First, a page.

As we discussed here, Apple Pay had 507 million total users by the end of 2020.

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Search interest in Apple Pay has risen by 9000% over the last 15 years.

Apple also launched its own credit card in conjunction with Goldman Sachs.

And it is planning to further partner with Goldman to launch its own buy now pay later (BNPL) product.

This further cements the fact that tech giants like Apple hope to create their own banking environment, displacing traditional banks and other suppliers of credit.

Apple Pay already makes up about 5% of card transactions around the world.

And it looks poised to capture more of the financial services market.

And Apple isn’t alone.

Google is looking to perform a major upgrade to its Google Pay platform.

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Searches for Google Pay have grown by 3800% over the last 10 years.

The Google Pay app now allows peer-to-peer transfers (like Venmo and Square) as well as expanded in-person payment capabilities.

In addition to this, Google has now created what it calls the Google Plex app.

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Search interest in Google Plex in the last 5 years.

Google has partnered with 11 banks and credit unions to create its own personal banking app, combining its wide distribution with financial capabilities provided by traditional banks.

Back before the launch, over half of Google Pay users said they were open to starting a Google Plex account as well.

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Google Plex is attracting Google Pay users as well as non-users.

This trend started even earlier in China.

Ecommerce giant Alibaba created Alipay back in 2004.

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Searches for Alipay have increased by 3700% over the last 15 years.

The app (now owned by Ant Group) is the world’s largest payment platform.

In 2020, Alipay reported that it had 1.3 billion users, far surpassing any other payment platform in the world.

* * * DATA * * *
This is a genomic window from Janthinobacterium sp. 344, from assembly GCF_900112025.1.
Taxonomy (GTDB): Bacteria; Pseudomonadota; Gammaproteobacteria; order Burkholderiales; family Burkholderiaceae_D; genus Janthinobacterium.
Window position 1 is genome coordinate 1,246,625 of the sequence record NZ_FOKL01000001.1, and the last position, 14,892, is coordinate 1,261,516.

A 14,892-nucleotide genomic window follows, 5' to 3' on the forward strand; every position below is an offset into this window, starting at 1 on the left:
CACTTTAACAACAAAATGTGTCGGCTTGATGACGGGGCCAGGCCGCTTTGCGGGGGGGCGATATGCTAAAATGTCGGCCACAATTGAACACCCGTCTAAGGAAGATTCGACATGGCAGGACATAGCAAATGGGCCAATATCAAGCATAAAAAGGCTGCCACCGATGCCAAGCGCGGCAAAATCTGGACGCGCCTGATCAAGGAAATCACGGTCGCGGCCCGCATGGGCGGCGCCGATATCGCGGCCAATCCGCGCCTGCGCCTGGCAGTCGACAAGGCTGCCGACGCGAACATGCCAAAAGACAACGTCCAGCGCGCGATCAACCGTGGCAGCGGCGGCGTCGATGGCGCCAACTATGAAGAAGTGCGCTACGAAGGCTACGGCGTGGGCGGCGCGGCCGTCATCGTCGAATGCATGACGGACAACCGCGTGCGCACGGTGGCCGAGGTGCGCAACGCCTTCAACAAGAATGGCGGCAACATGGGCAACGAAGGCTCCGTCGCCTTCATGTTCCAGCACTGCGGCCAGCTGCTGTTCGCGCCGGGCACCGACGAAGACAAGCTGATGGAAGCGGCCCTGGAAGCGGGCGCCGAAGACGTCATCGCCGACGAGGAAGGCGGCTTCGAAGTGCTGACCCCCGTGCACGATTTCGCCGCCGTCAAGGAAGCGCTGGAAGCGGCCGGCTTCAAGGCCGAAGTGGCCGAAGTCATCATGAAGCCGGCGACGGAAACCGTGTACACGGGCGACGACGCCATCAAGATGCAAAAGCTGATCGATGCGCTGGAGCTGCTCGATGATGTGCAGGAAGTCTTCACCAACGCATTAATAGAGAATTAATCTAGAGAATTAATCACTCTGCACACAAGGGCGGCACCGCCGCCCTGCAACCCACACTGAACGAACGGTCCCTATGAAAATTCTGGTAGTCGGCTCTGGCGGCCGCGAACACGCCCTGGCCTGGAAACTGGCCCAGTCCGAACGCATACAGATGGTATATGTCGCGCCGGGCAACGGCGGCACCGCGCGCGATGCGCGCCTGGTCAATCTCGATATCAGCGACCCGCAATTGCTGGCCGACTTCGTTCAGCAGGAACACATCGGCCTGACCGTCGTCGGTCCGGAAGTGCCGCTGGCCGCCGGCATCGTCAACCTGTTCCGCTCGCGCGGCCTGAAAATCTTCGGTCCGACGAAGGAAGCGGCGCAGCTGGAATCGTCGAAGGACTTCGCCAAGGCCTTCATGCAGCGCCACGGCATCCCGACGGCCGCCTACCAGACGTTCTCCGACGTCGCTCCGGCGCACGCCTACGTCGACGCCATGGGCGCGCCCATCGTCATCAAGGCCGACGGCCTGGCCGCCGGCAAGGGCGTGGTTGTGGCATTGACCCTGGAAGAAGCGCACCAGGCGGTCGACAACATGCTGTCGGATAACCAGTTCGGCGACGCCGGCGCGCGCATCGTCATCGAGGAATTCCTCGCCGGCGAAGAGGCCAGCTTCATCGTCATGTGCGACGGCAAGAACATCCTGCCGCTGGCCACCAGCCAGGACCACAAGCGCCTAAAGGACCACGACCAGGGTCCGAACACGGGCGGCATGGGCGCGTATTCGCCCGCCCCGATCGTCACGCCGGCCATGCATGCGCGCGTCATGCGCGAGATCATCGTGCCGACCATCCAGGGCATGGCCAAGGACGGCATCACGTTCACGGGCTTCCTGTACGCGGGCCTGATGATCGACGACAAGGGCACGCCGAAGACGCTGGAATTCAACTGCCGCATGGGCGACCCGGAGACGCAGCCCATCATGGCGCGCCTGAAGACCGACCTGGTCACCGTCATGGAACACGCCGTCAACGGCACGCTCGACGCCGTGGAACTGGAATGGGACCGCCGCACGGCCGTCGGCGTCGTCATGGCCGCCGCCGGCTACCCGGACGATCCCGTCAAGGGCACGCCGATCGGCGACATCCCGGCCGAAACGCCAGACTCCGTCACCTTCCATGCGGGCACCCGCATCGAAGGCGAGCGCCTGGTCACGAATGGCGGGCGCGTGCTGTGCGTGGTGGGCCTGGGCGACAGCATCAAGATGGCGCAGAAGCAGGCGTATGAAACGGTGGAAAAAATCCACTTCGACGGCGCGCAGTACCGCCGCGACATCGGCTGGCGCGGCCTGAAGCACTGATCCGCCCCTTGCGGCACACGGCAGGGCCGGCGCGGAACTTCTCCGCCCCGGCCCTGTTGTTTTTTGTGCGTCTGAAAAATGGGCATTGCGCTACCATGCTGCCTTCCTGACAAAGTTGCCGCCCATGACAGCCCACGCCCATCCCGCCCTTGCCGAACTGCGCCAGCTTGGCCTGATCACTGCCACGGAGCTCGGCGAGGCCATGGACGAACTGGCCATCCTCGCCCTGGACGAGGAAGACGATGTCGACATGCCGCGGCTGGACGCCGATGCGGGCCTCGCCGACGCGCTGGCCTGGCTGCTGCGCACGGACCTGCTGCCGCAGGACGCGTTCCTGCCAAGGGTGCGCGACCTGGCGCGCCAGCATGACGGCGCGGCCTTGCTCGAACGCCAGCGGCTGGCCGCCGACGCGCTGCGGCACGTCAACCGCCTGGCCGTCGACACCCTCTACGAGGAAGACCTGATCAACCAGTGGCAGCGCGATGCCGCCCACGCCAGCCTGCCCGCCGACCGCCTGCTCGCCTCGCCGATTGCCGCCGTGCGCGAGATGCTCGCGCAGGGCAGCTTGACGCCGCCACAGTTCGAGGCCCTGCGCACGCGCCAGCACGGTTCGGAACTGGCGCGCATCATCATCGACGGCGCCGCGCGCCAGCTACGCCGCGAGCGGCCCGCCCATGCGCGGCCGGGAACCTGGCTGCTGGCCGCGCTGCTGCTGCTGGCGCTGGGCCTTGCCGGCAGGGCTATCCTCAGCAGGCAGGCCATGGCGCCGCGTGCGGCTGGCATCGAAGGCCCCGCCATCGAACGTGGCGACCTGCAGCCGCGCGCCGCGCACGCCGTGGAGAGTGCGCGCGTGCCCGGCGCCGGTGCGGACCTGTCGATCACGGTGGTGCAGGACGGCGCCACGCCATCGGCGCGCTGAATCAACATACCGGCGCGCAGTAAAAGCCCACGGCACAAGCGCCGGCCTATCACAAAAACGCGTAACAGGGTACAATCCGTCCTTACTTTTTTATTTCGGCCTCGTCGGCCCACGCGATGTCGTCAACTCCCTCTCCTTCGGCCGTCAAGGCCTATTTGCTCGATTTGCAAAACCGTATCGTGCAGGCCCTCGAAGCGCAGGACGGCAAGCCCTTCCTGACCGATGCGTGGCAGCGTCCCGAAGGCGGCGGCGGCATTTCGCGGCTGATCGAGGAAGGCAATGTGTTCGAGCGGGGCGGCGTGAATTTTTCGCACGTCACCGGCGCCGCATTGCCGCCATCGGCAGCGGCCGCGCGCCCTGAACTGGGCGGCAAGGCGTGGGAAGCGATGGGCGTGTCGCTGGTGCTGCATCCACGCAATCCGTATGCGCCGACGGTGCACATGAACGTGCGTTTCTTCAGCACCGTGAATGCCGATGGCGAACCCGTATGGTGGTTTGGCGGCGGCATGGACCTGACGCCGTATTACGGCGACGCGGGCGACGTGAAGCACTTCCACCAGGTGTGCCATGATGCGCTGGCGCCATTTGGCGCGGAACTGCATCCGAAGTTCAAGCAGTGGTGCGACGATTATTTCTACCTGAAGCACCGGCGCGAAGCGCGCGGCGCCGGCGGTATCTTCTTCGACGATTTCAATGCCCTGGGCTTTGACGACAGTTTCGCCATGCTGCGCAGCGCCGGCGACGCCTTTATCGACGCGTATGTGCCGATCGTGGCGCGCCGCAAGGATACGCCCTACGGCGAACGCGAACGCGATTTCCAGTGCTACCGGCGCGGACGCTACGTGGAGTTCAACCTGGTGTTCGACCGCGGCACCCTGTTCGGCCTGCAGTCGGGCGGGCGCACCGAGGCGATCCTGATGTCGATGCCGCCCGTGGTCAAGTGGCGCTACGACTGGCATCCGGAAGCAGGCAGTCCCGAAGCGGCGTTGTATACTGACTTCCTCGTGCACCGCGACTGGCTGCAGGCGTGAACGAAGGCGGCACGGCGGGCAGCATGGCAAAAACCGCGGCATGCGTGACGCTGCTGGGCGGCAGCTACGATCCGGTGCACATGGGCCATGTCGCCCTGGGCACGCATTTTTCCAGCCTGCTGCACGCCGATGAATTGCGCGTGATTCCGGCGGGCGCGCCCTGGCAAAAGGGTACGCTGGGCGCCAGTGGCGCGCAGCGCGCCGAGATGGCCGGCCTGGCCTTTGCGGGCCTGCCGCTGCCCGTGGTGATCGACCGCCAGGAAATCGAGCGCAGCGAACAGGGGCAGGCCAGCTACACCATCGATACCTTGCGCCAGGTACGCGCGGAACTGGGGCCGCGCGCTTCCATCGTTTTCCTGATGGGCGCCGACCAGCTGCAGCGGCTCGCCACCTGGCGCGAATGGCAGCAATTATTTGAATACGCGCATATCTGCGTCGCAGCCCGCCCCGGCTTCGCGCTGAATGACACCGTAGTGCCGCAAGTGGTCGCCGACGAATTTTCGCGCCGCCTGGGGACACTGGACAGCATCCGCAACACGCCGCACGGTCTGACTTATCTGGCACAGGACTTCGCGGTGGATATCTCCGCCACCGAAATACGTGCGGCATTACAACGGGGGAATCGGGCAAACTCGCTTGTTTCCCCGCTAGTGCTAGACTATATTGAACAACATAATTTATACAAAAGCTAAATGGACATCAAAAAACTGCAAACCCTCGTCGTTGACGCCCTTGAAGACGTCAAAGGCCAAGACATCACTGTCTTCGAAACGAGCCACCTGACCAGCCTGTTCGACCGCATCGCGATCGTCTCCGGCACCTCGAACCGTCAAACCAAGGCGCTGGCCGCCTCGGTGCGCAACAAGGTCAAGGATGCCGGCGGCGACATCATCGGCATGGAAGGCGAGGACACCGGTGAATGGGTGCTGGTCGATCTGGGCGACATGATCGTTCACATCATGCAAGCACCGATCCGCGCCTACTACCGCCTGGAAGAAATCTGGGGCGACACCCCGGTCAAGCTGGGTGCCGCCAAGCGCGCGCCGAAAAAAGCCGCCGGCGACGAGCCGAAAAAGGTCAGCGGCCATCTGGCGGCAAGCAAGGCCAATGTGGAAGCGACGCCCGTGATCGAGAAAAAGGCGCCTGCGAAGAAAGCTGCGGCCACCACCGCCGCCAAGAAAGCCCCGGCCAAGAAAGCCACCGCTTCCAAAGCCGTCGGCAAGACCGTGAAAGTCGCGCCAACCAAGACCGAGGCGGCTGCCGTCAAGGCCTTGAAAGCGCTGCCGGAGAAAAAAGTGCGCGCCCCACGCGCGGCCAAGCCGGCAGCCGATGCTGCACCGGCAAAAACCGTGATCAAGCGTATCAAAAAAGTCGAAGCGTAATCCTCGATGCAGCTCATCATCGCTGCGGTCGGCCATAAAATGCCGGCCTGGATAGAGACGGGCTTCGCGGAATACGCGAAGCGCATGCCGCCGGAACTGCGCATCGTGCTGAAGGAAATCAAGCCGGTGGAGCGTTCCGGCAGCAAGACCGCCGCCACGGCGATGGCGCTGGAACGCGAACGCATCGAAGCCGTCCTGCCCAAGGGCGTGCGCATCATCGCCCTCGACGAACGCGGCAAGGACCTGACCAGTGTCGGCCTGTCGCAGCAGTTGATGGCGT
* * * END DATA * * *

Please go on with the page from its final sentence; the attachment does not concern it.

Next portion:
Tencent also has its own powerhouse payment app.

Inside the popular WeChat app is something called WeChat Pay

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Searches for WeChat Pay have increased by 2400% over the last 10 years.

WeChat Pay currently has over 900 million users.

That’s more than double the 430 million it had in 2016.

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WeChat Pay user numbers by year.

To put this into perspective, WeChat Pay gained more users in the last five years than there are people living in the United States.

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Ant Group and Tencent are both handling digital payments, lending billions of dollars, and managing billions in assets.

From all appearances, the largest Chinese companies are now a mixture between technology companies (social media, eCommerce, etc.), and banks.

And it looks like the U.S. is going through a similar shift.

4. Innovations in Payments Change Banks’ Role in Financial Systems

Banks’ role in the payments ecosystem is changing faster than ever before.

Obviously, the vast majority of businesses and consumers hold their fiat currency in a bank account somewhere. And the largest banks still control a lot of the financial plumbing.

But as more spending shifts into the digital environment, other providers and companies are becoming essential to the payment marketplace.

Accenture has predicted that, by 2025, banks may lose out on at least $280 billion in digital payments revenue.

The flipside of this, however, is that the overall payments market is growing, and presents opportunities for banks.

As a result, Accenture also expects that traditional banks may be able to take advantage of at least part of $500 billion in new payments revenue that is expected to spring up over the next several years.